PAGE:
Prior to their formation, Badmarsh (whose name means 'rascal' in Hindi) worked at the reggae studio Easy Street; which was hiring PA equipment to a nightclub called Labyrinth. After a visit to Labyrinth, he became interested in DJing, and almost immediately went out to buy DJ turntables and records; he later secured a residency position at the club, where he remained for five years. Shri, on the other hand, had spent five years touring with Nitin Sawhney, who later produced his debut solo album Drum the Bass
. The album was well received in Europe.The duo came together through Shabs, head of Outcaste Records, who thought that the pair's individually different sounds would complement each other in a group. The duo released their debut album Dancing Drums
in 1998, which contained a culmination of drum and bass, hip hop, Indian classical music and jazz.
In 2001, Badmarsh & Shri released their second album, Signs
(co-produced by Mike Spencer) through Outcaste Records. A continuation of their musical migration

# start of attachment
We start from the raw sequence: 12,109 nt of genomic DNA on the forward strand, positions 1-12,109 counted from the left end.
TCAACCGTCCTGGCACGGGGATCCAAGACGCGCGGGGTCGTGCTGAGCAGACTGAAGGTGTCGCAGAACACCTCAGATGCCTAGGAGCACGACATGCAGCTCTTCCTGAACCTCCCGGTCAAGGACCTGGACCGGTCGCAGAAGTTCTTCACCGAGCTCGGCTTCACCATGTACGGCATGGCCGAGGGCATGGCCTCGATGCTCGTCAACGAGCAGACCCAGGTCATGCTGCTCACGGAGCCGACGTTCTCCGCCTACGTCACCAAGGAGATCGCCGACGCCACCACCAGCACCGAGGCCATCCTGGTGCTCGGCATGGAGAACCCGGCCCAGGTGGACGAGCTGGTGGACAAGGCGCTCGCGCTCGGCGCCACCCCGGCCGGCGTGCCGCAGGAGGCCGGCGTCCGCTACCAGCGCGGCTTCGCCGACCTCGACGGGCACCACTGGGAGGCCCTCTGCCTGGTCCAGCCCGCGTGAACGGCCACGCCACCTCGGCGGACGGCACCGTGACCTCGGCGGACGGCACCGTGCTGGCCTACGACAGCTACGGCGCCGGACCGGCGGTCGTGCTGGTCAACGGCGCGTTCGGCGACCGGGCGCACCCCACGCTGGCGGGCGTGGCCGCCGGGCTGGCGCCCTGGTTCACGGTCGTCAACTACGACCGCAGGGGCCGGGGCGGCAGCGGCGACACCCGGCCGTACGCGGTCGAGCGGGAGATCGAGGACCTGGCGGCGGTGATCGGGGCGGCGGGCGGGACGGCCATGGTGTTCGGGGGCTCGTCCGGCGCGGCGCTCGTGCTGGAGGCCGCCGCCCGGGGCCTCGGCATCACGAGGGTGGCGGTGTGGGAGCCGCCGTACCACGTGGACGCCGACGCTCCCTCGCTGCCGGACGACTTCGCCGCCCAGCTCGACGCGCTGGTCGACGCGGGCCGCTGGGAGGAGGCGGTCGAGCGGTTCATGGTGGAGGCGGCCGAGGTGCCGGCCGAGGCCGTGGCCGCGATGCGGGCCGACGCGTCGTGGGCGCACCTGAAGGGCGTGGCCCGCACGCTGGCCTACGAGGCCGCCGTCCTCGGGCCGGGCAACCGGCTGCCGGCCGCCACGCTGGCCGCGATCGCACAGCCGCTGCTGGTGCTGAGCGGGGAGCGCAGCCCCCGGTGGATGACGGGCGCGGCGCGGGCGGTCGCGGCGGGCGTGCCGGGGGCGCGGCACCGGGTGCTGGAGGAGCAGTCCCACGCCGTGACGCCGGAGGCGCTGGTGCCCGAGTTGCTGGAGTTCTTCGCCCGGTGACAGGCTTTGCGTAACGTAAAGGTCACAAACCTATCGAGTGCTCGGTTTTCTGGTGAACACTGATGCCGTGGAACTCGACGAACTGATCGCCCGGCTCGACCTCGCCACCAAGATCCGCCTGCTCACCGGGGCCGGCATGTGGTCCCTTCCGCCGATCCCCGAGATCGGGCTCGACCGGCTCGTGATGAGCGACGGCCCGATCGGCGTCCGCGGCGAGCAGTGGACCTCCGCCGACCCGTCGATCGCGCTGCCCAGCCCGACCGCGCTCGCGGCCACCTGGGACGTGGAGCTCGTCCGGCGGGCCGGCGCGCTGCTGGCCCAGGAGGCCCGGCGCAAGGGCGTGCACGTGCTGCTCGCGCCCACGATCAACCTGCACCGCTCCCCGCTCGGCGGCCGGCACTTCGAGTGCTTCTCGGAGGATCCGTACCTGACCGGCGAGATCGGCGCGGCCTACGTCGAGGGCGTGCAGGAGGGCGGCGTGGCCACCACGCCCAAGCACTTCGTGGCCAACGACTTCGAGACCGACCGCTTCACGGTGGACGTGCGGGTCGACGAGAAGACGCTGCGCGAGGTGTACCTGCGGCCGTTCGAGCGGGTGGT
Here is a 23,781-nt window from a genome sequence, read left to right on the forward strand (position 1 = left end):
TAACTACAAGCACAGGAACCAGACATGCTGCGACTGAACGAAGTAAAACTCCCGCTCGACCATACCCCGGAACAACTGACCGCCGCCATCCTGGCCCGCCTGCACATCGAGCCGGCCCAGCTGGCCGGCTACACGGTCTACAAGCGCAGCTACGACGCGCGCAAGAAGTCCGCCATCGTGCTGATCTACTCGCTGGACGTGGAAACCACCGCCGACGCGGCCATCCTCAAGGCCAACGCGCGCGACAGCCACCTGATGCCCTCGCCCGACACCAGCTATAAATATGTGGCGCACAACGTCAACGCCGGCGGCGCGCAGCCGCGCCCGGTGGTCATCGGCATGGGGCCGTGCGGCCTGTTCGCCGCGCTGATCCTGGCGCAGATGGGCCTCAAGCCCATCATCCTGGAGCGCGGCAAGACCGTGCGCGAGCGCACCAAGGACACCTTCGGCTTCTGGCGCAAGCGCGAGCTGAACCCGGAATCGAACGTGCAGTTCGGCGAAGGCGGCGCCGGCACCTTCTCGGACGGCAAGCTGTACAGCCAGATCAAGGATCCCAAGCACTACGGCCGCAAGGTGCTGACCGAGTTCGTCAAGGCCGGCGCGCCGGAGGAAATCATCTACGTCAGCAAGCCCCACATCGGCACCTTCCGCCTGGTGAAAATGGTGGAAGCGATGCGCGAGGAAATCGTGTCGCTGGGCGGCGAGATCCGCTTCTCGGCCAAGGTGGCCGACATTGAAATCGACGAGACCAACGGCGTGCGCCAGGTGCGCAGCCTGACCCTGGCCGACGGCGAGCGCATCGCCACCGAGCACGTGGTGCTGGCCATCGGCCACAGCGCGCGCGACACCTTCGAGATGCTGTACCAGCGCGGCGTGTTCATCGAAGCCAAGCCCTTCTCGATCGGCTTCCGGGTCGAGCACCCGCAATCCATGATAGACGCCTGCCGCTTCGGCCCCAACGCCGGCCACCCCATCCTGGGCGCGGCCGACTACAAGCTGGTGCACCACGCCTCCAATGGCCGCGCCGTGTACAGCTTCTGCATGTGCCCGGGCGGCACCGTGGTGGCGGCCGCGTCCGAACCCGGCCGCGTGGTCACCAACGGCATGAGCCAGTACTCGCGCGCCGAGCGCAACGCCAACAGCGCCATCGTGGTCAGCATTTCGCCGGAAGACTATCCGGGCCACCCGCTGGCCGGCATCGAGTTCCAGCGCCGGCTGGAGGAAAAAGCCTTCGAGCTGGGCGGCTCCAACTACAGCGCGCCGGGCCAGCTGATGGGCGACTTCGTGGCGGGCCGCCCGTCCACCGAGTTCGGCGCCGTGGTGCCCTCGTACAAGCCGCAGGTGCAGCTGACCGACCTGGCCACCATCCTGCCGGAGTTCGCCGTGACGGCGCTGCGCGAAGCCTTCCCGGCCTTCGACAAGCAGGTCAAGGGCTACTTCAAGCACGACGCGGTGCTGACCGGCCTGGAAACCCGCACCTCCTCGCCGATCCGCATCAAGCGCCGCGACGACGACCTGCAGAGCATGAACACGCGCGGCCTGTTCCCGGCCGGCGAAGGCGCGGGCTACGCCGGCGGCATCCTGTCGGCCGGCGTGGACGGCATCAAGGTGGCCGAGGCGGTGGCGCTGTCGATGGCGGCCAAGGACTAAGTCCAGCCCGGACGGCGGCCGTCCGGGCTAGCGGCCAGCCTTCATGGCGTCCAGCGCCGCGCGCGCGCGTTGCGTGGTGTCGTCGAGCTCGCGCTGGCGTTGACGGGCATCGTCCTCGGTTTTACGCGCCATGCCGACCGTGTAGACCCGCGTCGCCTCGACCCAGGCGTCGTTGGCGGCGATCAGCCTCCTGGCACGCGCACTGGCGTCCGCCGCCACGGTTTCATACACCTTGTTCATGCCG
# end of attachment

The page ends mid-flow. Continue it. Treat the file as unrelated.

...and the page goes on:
, the album was considered panoramic dance music by the record's publishers, switching between dancefloor music, and a more sensuous, chilled style.
"We wanted to make music that moved you on the dancefloor as well as at home. Everything had to be emotive, whether it made you angry or made you swoon. But it also had to funk. We wanted it to be about feeling rather than thinking - that was our vision,"Badmarsh and Shri
The duo drew their inspiration from their respective backgrounds of dancehall and hip-hop, as well as funk, Latin and African rhythms. They also made use of strings, synthesizers and flute, along with the vocal talents of UK Apache, who is also considered an integral part of live shows.The title track to Signs
was featured in the closing credits of Battle in Seattle.